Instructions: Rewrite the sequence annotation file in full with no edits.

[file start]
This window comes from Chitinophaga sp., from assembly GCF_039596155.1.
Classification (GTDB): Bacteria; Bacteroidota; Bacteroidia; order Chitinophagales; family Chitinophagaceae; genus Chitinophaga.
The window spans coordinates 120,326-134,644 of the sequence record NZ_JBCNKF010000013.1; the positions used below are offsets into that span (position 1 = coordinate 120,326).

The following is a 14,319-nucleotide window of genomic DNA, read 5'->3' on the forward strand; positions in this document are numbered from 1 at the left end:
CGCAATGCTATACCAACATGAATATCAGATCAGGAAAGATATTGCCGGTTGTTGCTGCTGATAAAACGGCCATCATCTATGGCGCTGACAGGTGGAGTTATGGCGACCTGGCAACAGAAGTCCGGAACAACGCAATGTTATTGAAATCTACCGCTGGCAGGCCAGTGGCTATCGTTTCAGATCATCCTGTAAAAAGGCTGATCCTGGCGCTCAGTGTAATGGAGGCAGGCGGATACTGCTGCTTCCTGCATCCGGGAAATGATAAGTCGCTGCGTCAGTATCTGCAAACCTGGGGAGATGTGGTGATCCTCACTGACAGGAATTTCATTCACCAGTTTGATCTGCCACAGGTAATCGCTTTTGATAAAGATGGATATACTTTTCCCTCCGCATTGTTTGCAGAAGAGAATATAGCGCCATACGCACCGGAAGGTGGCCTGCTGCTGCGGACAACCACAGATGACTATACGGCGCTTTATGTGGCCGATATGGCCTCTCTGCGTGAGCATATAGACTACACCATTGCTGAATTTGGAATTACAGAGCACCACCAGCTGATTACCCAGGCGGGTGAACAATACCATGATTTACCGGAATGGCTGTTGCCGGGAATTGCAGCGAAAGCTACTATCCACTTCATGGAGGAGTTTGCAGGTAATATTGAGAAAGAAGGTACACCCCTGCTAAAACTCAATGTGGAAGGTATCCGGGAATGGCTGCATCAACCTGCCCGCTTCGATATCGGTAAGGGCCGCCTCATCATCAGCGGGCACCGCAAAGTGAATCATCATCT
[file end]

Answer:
This window comes from Chitinophaga sp., from assembly GCF_039596155.1.
Classification (GTDB): Bacteria; Bacteroidota; Bacteroidia; order Chitinophagales; family Chitinophagaceae; genus Chitinophaga.
The window spans coordinates 120,326-134,644 of the sequence record NZ_JBCNKF010000013.1; the positions used below are offsets into that span (position 1 = coordinate 120,326).

The following is a 14,319-nucleotide window of genomic DNA, read 5'->3' on the forward strand; positions in this document are numbered from 1 at the left end:
CGCAATGCTATACCAACATGAATATCAGATCAGGAAAGATATTGCCGGTTGTTGCTGCTGATAAAACGGCCATCATCTATGGCGCTGACAGGTGGAGTTATGGCGACCTGGCAACAGAAGTCCGGAACAACGCAATGTTATTGAAATCTACCGCTGGCAGGCCAGTGGCTATCGTTTCAGATCATCCTGTAAAAAGGCTGATCCTGGCGCTCAGTGTAATGGAGGCAGGCGGATACTGCTGCTTCCTGCATCCGGGAAATGATAAGTCGCTGCGTCAGTATCTGCAAACCTGGGGAGATGTGGTGATCCTCACTGACAGGAATTTCATTCACCAGTTTGATCTGCCACAGGTAATCGCTTTTGATAAAGATGGATATACTTTTCCCTCCGCATTGTTTGCAGAAGAGAATATAGCGCCATACGCACCGGAAGGTGGCCTGCTGCTGCGGACAACCACAGATGACTATACGGCGCTTTATGTGGCCGATATGGCCTCTCTGCGTGAGCATATAGACTACACCATTGCTGAATTTGGAATTACAGAGCACCACCAGCTGATTACCCAGGCGGGTGAACAATACCATGATTTACCGGAATGGCTGTTGCCGGGAATTGCAGCGAAAGCTACTATCCACTTCATGGAGGAGTTTGCAGGTAATATTGAGAAAGAAGGTACACCCCTGCTAAAACTCAATGTGGAAGGTATCCGGGAATGGCTGCATCAACCTGCCCGCTTCGATATCGGTAAGGGCCGCCTCATCATCAGCGGGCACCGCAAAGTGAATCATCATCT